Reading at Lakes International Language Academy


Multilingual Literacy:
All students at Lakes International are developing literacy skills in two or more languages.  Students complete our six-year Primary Years Programme able to understand, speak, read and write in both English and the target language of Spanish or Mandarin.

Students in kindergarten through fifth grade are working towards the Common Core Standards in all languages of instruction. Language and literacy are integrated throughout the day and throughout the school.  Reading and language skills connect directly to our IB PYP trans-disciplinary skills, attitudes and concepts.  The entire school community is involved in developing thoughtful, critical readers with the communication skills needed to succeed in a global                                                                                                           community.   



Language of Instruction
For the Chinese immersion program, all classroom instruction is in the target language in Kindergarten, first grade and the first six weeks of second grade.

For the Spanish immersion program, all classroom instruction is in the target language in Kindergarten, first grade and the first half of second grade.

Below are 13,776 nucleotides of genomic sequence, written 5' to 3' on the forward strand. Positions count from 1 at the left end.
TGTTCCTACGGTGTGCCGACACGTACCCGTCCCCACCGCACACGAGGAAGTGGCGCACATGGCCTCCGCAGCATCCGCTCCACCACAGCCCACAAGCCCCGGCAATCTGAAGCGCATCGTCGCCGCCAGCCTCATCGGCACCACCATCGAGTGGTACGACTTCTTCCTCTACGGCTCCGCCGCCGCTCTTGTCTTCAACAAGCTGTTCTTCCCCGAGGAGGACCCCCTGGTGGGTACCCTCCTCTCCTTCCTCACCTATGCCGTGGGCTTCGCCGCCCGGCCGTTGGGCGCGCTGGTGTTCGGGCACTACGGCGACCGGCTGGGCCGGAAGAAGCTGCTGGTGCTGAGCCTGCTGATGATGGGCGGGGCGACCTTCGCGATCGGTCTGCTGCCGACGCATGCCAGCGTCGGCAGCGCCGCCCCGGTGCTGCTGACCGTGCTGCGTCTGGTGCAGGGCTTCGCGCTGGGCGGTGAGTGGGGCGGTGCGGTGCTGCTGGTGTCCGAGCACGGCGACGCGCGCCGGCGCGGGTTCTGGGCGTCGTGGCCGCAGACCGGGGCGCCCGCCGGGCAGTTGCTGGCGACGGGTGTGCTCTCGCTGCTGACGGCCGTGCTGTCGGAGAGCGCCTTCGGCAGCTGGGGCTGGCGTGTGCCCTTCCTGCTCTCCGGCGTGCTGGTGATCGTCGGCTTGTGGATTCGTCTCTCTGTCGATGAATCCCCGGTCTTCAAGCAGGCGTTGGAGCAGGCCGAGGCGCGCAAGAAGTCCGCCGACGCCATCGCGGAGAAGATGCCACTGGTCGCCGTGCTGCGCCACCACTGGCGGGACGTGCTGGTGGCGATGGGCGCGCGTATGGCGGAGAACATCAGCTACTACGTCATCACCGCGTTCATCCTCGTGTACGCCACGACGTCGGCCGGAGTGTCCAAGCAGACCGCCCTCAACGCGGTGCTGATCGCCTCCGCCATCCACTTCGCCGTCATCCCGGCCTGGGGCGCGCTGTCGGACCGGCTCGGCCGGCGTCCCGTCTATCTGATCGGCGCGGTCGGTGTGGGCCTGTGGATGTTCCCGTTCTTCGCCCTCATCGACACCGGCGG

Students learn to read and write in the target language first.

Once English language arts are formally introduced in second grade, students will have about an hour a day of English instruction up through fifth grade. Students learn the phonics, sight words, structure and other details that are unique to the English language.  Within two years of English instruction (mid-fourth grade), most immersion students have caught up to their peers in traditional, English-only schools.








Common Literacy Skills 
Transfer Across Languages:
The majority of the skills needed to become a thoughtful and critical reader are the same regardless of the language.  Spanish, Mandarin and English all read from left to right.  Good readers develop habits that help them make meaning from text such as:
  • Looking at illustrations to find meaning and detail. 
  • Stopping to think about how what they read connects with what they already know. 
  • Pausing or re-reading if something doesn't sound right or make sense.  
  • Comparing and contrasting different texts.
  • Questioning what they read: What is the author saying? Does she give evidence for her ideas?
In Chinese, each written character represents one word or syllable.  It is read from left to right, like in English.

Spanish and English have even more commonalities. They both rely on a phonetic alphabet.  75% of the letters even make the same sounds in the two languages.
Subpages (1): Local Literacy Plan